Farmers across Wales, the north west of England, Scotland and Northern Ireland have been hit by further gales and flooding after Storm Debi ripped through the UK on Monday.
A large clean-up operation is currently being carried out after winds of up to 95mph left rural communities without power and roads blocked by fallen trees.
Storm Debi is the third major weather event to hit UK farmers in as many weeks. According to rural insurer NFU Mutual, more than 1,800 businesses have submitted claims following storms Babet and Ciaran. The company revealed it was gearing up for more following Storm Debi.
A spokesperson for Defra said it was 'conscious' the impact Storm Babet has had on the farming community.
"Farmers are already eligible for support through the Flood Recovery Framework announced last week, including a grant of up to £2,500 as part of the Business Recovery Grant," the spokesperson said.
"Since 2015 we have also protected 580,000 acres of agricultural land along with thousands of businesses, communities and major infrastructure via our floods investment programmes."
In Malham, in the Yorkshire Dales, cows were forced to swim to safety after heavy rains hit the region.
Andrew Chalk, rural insurance specialist at NFU Mutual, said: "Rural communities, farms and dwellings are more at risk from extreme weather and hitting shortly after Storms Babet and Ciaran, we are urging people not to underestimate the potential for destruction during Storm Debi.
"We have received over 1,800 claims relating to storm damage in recent weeks, which goes to show just how widespread the impact of these storms can be."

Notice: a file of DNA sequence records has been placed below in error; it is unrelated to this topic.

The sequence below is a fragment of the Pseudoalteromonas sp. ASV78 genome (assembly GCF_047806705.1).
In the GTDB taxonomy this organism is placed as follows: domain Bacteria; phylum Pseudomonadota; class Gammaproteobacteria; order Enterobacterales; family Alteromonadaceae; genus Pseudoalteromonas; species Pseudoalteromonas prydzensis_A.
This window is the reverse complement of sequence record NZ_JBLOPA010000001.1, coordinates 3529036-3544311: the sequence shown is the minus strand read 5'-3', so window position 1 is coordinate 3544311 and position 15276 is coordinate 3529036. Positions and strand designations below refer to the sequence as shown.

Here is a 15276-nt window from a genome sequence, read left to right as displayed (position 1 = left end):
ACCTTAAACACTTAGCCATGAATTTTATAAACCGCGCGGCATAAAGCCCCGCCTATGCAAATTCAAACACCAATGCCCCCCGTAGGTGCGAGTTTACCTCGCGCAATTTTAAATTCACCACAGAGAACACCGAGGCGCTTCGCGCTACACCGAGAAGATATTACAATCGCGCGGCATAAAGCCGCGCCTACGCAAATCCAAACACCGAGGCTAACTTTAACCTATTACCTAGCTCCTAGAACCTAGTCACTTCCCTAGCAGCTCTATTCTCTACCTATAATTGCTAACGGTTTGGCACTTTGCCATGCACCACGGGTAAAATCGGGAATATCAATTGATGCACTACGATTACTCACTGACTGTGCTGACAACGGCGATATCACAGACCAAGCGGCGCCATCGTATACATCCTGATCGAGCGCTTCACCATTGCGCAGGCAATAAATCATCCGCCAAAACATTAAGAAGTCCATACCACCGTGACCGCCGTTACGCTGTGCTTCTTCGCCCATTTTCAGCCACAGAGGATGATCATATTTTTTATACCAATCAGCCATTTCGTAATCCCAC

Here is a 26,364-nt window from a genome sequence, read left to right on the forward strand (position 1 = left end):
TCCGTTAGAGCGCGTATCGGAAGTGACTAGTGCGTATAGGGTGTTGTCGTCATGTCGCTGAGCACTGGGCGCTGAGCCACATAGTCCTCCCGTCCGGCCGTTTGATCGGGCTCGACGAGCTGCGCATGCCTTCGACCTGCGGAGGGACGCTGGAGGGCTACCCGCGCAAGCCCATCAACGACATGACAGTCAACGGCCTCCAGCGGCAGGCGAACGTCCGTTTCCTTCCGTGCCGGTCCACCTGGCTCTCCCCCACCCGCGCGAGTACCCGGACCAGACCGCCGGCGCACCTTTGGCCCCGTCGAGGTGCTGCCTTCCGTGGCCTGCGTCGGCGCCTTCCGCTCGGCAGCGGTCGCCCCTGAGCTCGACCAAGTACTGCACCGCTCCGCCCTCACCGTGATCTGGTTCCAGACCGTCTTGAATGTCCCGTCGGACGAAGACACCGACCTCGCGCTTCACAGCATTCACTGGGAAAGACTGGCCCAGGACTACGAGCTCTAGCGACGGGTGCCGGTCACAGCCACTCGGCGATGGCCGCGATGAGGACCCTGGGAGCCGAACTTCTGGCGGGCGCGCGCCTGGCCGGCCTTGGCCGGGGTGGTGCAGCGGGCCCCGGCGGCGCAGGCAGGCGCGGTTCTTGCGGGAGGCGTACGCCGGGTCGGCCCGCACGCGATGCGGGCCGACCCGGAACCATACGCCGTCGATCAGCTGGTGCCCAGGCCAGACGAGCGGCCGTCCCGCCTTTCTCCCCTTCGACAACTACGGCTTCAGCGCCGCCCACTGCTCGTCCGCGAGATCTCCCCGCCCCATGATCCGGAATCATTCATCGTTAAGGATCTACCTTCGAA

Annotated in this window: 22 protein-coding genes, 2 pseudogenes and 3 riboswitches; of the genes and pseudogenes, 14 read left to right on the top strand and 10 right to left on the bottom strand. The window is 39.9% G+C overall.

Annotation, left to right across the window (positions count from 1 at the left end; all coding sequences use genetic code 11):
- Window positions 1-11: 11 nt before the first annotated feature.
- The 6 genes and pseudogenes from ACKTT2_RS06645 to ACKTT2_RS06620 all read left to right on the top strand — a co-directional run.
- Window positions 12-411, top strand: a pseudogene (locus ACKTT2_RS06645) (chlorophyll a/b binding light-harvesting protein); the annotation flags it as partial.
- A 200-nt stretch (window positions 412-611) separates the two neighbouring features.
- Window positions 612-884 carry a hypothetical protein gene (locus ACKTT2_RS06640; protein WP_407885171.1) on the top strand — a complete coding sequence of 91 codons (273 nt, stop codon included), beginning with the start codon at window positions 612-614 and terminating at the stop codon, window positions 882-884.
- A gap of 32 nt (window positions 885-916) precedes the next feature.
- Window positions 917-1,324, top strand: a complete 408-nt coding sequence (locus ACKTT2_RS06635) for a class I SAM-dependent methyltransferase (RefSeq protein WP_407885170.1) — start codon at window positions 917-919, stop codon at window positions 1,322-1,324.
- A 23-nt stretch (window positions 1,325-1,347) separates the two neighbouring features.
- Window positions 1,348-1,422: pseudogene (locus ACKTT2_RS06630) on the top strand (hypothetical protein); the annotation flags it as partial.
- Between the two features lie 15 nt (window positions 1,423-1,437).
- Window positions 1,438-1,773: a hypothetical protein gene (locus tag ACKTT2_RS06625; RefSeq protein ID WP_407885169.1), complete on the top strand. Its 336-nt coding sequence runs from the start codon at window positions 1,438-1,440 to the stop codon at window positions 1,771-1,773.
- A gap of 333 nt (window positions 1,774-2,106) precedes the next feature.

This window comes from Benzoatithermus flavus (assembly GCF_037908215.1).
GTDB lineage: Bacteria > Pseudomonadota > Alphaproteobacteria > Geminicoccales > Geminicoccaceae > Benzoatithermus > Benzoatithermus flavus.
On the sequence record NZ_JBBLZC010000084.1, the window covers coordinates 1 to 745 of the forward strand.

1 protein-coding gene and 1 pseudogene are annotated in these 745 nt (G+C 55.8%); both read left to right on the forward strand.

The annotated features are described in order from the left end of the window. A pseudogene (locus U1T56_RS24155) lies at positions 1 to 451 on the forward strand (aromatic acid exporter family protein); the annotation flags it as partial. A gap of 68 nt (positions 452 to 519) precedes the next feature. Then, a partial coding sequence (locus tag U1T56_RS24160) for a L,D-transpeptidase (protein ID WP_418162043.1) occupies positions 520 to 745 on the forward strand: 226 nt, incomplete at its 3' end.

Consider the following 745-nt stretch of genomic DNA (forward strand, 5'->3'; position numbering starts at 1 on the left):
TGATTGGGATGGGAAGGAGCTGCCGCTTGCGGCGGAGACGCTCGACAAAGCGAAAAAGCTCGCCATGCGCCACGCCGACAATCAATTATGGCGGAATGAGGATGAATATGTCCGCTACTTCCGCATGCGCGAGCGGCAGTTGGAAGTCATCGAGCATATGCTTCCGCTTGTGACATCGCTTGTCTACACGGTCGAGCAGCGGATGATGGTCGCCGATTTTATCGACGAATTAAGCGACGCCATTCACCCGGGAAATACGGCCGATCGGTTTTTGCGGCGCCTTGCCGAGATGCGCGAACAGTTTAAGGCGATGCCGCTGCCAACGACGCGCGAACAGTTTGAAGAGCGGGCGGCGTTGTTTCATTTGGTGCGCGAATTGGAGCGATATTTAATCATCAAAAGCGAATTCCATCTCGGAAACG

The Government also said there were plans to introduce further Natural Flood Management measures under our ELM scheme next year to support flood mitigation and that risk management authorities will be working with farmers and landowners to help them adapt their businesses and practices to be resilient to flooding and coastal change.
Mr Chalk said while he realised farmers wanted to protect their business at all costs, he urged them not to underestimate the storms or to take any unnecessary risks.
"Safety for farmers, family members and workers should always be the number one priority and while fully understanding the pressures farmers and rural businesses are under, it is vital they avoid taking risks which could lead to injury or fatalities," he added.
The insurer has issued guidance on how farmers can best prepare for future bad weather:
NFU Mutual's storm resilience guide
- Make sure all doors and windows can be securely closed.
- Prepare for power cuts: Have torches and batteries to hand and make sure any generators are ready to use if required. If you are using candles, make sure you use them safely and extinguish when leaving the room, and make sure nothing hangs over the candles.
- Inspect your property and make repairs to things like loose fence panels or gates.
- Make sure gutters are not leaking and are clear of leaves and other debris.
- Have a space to put loose outdoor furniture like garden chairs and trampolines. If you do not have an indoor space in which to put them, ensure you have a means of tying down or otherwise securing the furniture.
- Safely check that tiles, slates and roofing sheets are in place, securing any that are not.
- Inspect trees on your property, removing loose or overhanging branches which may cause damage to your or others' property in a storm.
- Repair or unblock any faulty drains.
- If you have a garage, clear a space for your vehicle in the event of a storm. If you do not have a garage, plan where you can park vehicle during a storm - this should be away from any walls, fences or branches which could fall and damage the vehicle.
- Protect and lag water pipes in vulnerable areas and know where the water supply is so that you can turn it off in the event of burst pipes.
- Stay alert for Met Office weather warnings in your area.
- Have your insurer's emergency helpline number available.